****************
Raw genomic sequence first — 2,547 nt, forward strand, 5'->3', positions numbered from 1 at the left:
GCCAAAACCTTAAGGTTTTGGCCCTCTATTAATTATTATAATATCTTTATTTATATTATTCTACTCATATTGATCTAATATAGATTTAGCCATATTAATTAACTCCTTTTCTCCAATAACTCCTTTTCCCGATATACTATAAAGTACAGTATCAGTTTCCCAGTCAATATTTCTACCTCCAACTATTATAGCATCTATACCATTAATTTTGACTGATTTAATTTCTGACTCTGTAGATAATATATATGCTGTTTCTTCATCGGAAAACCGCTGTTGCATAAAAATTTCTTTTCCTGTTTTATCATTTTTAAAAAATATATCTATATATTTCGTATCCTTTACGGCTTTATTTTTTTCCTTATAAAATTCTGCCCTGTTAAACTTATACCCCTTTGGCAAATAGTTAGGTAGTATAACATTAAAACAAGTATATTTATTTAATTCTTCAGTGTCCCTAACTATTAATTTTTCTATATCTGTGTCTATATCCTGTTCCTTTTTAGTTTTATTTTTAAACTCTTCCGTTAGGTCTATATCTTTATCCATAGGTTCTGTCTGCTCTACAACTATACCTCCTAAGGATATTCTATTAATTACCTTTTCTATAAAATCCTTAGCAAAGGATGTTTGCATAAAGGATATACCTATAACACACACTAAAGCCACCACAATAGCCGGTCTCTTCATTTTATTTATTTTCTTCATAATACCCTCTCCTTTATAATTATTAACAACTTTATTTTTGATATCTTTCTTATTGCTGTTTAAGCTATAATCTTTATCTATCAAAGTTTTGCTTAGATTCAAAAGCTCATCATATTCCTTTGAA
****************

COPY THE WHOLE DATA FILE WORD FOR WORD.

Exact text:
Raw genomic sequence first — 2,547 nt, forward strand, 5'->3', positions numbered from 1 at the left:
GCCAAAACCTTAAGGTTTTGGCCCTCTATTAATTATTATAATATCTTTATTTATATTATTCTACTCATATTGATCTAATATAGATTTAGCCATATTAATTAACTCCTTTTCTCCAATAACTCCTTTTCCCGATATACTATAAAGTACAGTATCAGTTTCCCAGTCAATATTTCTACCTCCAACTATTATAGCATCTATACCATTAATTTTGACTGATTTAATTTCTGACTCTGTAGATAATATATATGCTGTTTCTTCATCGGAAAACCGCTGTTGCATAAAAATTTCTTTTCCTGTTTTATCATTTTTAAAAAATATATCTATATATTTCGTATCCTTTACGGCTTTATTTTTTTCCTTATAAAATTCTGCCCTGTTAAACTTATACCCCTTTGGCAAATAGTTAGGTAGTATAACATTAAAACAAGTATATTTATTTAATTCTTCAGTGTCCCTAACTATTAATTTTTCTATATCTGTGTCTATATCCTGTTCCTTTTTAGTTTTATTTTTAAACTCTTCCGTTAGGTCTATATCTTTATCCATAGGTTCTGTCTGCTCTACAACTATACCTCCTAAGGATATTCTATTAATTACCTTTTCTATAAAATCCTTAGCAAAGGATGTTTGCATAAAGGATATACCTATAACACACACTAAAGCCACCACAATAGCCGGTCTCTTCATTTTATTTATTTTCTTCATAATACCCTCTCCTTTATAATTATTAACAACTTTATTTTTGATATCTTTCTTATTGCTGTTTAAGCTATAATCTTTATCTATCAAAGTTTTGCTTAGATTCAAAAGCTCATCATATTCCTTTGAA